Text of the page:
For anyone unfamiliar with the history of the fossil fuel divestment campaign at Vassar, our six-year history encompasses unprecedented activism (culminating in the largest environmental action at Vassar, the May 2016 week-long sit-in outside the President’s Office), in-depth bureaucratic work, such as repopulating the Campus Investor Responsibility Committee (CIRC) and discussing solutions and compiling informational documents for the president.
We call for divestment of Vassar’s direct investments in the world’s top 200 fossil fuel companies, a larger demand directed toward universities, religious institutions, city and national governments and more around the globe. We intend not only to raise general awareness about environmental justice (the intersection of climate change’s effects with interlocking social inequalities; e.g. environmental racism, where adverse effects of anthropogenic environmental degradation are disproportionately felt by already-marginalized groups) and make a strong political statement as an institution of higher learning with capital, but also to add to a snowballing movement that can lead to a paradigm shift away from a fossil fuel energy economy.
Although we have met with some trustees before, this particular meeting on Friday, Oct. 20, was unprecedented because CIRC was officially recommending our proposal to divest from fossil fuels to the Board.
Our familiarity with the particular trustees’ positions on divestment—i.e. overwhelmingly negative—led us to expect their unanimous rejection at their vote after the meeting (see link to their rationale at the bottom of this article). Thus, our frustration stems not from this decision, although disappointing, but rather from the egregious lack of respect we feel was given to this topic of paramount importance.
DivestVC has spent countless hours doing what we at Vassar are taught to do: scholarly research, with thorough examination of all sides and possible counter-arguments, along with meticulous and honest citations. Our proposal for fossil fuel divestment, which included extensively researched counterarguments and their rebuttals, was reviewed and approved by CIRC in May. In preparation for the joint meeting of the Trustee Investor Responsibility Committee (TIRC) with CIRC on Oct. 20, President Bradley requested we produce a second document. Its aim was to respond to arguments against divestment, particularly to those presented by Christianna Wood ’81, chair of TIRC and the trustee most vocally opposed to divestment, in a 2014 speech to Columbia Law School. In this speech, Wood infrequently referenced evidence and cited none, and when we asked (through President Bradley, since students cannot have access to trustees’ emails), she declined to augment or update any sources.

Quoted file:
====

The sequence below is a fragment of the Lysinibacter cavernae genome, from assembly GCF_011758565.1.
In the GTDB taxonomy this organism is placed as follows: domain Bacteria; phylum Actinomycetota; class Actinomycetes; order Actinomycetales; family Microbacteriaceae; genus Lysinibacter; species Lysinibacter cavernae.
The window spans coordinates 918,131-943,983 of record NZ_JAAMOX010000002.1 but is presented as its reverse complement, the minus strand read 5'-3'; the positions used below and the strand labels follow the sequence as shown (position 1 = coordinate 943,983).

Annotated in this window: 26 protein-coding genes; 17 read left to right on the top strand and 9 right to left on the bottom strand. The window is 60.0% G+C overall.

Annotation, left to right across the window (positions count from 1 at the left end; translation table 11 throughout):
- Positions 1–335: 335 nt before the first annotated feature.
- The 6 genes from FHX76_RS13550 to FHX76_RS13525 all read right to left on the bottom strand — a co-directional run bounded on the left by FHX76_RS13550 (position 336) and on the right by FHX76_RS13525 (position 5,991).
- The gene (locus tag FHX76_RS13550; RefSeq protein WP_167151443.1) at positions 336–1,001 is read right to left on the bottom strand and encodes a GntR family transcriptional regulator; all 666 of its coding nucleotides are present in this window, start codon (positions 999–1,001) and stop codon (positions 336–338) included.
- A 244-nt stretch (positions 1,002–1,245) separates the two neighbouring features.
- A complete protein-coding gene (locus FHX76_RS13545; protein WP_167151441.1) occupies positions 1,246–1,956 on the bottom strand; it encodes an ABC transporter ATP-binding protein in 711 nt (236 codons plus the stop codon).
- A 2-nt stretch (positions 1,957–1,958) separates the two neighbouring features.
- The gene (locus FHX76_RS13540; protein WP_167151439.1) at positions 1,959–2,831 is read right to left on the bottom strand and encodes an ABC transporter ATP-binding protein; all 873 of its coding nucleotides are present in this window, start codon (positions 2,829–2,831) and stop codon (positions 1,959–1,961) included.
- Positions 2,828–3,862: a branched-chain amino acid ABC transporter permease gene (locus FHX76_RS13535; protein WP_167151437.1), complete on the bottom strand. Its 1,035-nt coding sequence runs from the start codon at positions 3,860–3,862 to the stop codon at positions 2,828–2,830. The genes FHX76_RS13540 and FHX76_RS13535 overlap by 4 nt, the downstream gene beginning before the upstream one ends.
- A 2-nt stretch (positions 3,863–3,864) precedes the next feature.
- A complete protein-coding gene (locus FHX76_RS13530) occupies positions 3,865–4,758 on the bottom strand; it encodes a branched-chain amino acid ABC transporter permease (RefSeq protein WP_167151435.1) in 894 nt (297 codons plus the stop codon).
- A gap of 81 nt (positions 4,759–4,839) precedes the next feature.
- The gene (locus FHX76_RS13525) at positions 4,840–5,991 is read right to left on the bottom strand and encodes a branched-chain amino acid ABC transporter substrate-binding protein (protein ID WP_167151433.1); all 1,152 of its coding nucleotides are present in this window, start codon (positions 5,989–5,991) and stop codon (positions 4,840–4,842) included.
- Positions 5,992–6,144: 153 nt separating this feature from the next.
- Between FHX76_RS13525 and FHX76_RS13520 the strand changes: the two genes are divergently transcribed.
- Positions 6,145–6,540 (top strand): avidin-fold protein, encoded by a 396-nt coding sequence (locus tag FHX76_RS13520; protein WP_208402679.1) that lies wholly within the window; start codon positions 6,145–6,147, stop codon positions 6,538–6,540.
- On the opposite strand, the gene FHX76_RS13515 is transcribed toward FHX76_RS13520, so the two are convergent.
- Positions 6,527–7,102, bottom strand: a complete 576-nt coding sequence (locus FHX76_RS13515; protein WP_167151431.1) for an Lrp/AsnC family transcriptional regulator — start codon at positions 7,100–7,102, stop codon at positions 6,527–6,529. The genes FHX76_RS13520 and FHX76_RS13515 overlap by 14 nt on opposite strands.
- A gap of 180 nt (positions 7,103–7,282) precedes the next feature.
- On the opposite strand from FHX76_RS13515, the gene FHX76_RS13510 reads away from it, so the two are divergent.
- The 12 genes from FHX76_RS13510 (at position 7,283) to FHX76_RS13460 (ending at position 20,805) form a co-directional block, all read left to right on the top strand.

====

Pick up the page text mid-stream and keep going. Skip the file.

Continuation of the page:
During the meeting, multiple CIRC members recounted how the trustees repeatedly brought up classic counterarguments against which we had convincingly argued in the documents, and they made little to no reference to the documents at all. There are three central arguments the trustees tend to fall back on. One holds that we should not divest from fossil fuel companies because that would eliminate the college’s ability to engage in shareholder activism, including shareholder voting and proposals of proxies in order to change the company’s practices or governance.
In our proposal and the CIRC/TIRC document, we clearly argue that engagement activism is ineffective in the case of fossil fuel divestment because we don’t want to change these companies, we hope to eliminate them entirely and shift the paradigm away from the destructive monopoly they hold on our energy system. Additionally, we argue, Vassar has never in the past done any shareholder activism with fossil fuel companies and, as far as we know, does not have enough invested in them to make much of a difference.
When one of the CIRC members—who remain unnamed in order to respect the anonymity of all people who were at the Oct. 20 meeting—brought up these points in the meeting, a trustee dismissed them, first saying, “You must be new here” and then going on to say that Vassar does not have the resources to put together a proxy vote or hire a lawyer to write one and that it is simply too difficult right now. We later learned that after the joint meeting, TIRC had a private discussion and vote. DivestVC had previously been told that CIRC/TIRC meeting would serve as a compromise and jumping-off platform.
Many students enter Vassar with certain foundational beliefs and leave with different ones. We would argue this is a primary aim of pursuing a higher education. We learn to back up our beliefs with respected sources and use our power to change systems built on faulty logic and harmful practices.
To move away from complacency with some of the trustees’ deeply rooted convictions that uphold the status quo, we must continue to demand practices that support the values Vassar as an institution claims to uphold. In calling out the frustrating experience of this vital decision-making process, we hope to further the overarching goals of the Vassar student body, faculty and community to increase transparency and open communication of the Board of Trustees.
Moving forward, we hope to further the conversations about transparency and environmental justice. We are helping form a structure with the administration that privileges student and faculty power and research to influence sustainability decisions in the future.
Please reach out to Clare McClellan (email@example.com) if you would be interested in getting involved with this. Please also feel free to request to view either of aforementioned DivestVC documents by emailing Sophie Cash at firstname.lastname@example.org. The TIRC decision and rationale can be accessed here.
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